Producer Bud Friegen dies at 75

Specialized in music docus including 'That's Entertainment' series

Bud Friedgen, producer and director of “That’s Entertainment III,” died June 24 at the Motion Picture Hospital in Woodland Hills, Calif., after a long battle with cancer. He was 75.

Friedgen began in the entertainment industry as an apprentice film editor on the series “Gunsmoke.” In 1958 he joined David L. Wolper’s newly launched Wolper Prods., where he edited numerous theatrical and television productions including two episodes of “Time-Life Specials: The March of Time,” “Destination Safety,” “Men From Boys: The First Eight Weeks,” an episode of “The Undersea World of Jacques Cousteau” and several “National Geographic” specials.

Friedgen then joined the team at the MGM documentary division, where he was producer and editor of “Hollywood: The Dream Factory.”

When “That’s Entertainment” was planned to celebrate MGM’s 50th anniversary, Friedgen edited the vast amounts of footage from MGM’s golden-era musicals into what became a much-loved documentary, followed by “That’s Entertainment II” two years later. He was awarded the American Cinema Editors’ Eddie Award for his work on the first film and picked up a nomination for the second.

Friedgen knew there was still more footage to be mined from the MGM vault, however, and convinced the studio’s executives to make 1994’s “That’s Entertainment III,” on which he was not only editor but producer, director and screenwriter. He drew another Eddie nom for his efforts.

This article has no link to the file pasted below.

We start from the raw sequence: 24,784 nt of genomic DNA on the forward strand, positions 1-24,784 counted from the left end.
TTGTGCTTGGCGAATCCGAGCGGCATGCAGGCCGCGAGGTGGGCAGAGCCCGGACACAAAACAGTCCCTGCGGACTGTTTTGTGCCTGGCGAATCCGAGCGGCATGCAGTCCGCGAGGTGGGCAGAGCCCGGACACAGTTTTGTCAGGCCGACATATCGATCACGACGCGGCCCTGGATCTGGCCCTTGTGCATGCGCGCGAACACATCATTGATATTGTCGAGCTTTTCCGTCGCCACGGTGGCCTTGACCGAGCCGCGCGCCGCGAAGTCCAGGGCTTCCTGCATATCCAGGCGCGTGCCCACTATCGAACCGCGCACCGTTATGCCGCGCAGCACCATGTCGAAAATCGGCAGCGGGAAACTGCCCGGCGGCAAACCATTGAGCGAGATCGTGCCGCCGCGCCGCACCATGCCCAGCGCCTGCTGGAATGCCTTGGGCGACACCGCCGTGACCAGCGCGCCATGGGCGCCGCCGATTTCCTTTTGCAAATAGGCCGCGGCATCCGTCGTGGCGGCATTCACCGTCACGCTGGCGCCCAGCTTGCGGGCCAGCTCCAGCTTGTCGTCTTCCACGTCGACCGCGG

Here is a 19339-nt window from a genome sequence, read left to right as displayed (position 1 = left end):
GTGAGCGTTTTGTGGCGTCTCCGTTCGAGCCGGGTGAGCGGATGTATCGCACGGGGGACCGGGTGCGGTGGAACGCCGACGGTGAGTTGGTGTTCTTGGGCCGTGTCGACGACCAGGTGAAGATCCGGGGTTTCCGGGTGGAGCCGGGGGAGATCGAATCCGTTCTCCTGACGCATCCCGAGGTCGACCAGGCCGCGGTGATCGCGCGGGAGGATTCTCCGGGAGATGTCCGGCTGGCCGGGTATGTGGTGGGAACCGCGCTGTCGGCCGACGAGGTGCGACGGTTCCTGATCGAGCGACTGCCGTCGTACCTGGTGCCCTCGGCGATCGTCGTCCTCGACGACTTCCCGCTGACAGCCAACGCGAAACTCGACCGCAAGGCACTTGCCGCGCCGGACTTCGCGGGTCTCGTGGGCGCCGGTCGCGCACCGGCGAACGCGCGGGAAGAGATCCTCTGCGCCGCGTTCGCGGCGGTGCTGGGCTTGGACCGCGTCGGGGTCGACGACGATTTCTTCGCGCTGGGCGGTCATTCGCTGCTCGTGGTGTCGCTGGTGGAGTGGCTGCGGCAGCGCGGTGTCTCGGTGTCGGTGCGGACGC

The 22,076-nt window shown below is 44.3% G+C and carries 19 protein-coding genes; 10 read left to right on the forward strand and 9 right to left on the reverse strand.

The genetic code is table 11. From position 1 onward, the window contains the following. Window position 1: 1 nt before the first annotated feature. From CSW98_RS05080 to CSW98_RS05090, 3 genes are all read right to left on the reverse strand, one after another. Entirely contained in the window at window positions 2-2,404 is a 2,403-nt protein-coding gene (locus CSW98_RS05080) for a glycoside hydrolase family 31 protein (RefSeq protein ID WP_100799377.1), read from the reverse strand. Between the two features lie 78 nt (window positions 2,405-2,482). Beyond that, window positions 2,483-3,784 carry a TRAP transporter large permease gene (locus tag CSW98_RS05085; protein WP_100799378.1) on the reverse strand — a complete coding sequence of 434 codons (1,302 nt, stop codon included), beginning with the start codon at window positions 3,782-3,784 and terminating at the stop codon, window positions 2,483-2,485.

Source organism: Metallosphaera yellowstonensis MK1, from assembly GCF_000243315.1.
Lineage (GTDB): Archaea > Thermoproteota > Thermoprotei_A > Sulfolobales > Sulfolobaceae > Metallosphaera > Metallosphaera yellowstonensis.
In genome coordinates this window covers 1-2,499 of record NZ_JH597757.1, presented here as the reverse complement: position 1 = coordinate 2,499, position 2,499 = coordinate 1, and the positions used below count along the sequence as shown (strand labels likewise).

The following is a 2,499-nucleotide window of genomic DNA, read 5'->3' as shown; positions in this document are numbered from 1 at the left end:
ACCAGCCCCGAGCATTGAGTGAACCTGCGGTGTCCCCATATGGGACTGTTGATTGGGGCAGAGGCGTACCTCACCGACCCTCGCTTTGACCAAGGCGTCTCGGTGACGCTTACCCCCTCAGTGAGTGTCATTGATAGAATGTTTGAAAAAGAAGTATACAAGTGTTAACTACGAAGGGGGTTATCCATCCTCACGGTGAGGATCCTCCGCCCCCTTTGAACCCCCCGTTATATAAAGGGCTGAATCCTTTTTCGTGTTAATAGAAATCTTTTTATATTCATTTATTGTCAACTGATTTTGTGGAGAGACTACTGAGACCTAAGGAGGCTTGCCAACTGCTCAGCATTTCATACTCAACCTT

Among Friedgen’s many other credits were the documentaries “Hooray for Hollywood,” “Let the Good Times Roll,” “Imagine: John Lennon” and “That’s Dancing”; miniseries “This Is Elvis” and “The Blue and the Gray,” the latter of which earned him another Eddie; feature “The Fish That Saved Pittsburgh”; and 10-hour 1995 documentary series “The History of Rock ‘n’ Roll,” on which he was an editor, producer, director and writer.

Lloyd “Bud” Friedgen was born in California to a family that had worked in motion pictures since the silent era. He was the son of Elva Fraser, who worked in post-production. He was honorably discharged from the Navy Reserve and was a member of ACE, the Directors Guild of America and the Writers Guild of America.

Friedgen is survived by two daughters and a son; a grandson he legally adopted as his son; a brother; and two sisters.

A memorial service will be held at Village Church, 3216 W. Victory Blvd, Burbank on Friday, June 29, at noon.

Donations may be sent to the Motion Picture and Television Fund attention: Palliative Care.